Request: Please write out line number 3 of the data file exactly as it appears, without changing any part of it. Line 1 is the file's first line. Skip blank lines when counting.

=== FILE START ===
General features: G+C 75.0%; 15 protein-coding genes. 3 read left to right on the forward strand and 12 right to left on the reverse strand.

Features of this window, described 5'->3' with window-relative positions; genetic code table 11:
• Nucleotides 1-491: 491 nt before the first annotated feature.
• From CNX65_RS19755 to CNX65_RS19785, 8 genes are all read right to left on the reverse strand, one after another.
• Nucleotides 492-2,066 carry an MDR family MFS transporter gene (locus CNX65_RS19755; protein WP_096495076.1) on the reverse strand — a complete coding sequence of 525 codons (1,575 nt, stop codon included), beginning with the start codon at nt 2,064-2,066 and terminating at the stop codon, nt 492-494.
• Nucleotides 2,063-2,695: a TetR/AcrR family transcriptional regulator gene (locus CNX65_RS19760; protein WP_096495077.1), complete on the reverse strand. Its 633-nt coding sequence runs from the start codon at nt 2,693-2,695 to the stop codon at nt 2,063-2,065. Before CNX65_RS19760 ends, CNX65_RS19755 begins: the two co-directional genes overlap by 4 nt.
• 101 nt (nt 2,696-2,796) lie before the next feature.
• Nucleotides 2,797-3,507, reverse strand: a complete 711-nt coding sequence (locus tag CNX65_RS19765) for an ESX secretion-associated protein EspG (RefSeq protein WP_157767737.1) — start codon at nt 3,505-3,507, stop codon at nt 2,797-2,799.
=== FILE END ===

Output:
• Nucleotides 1-491: 491 nt before the first annotated feature.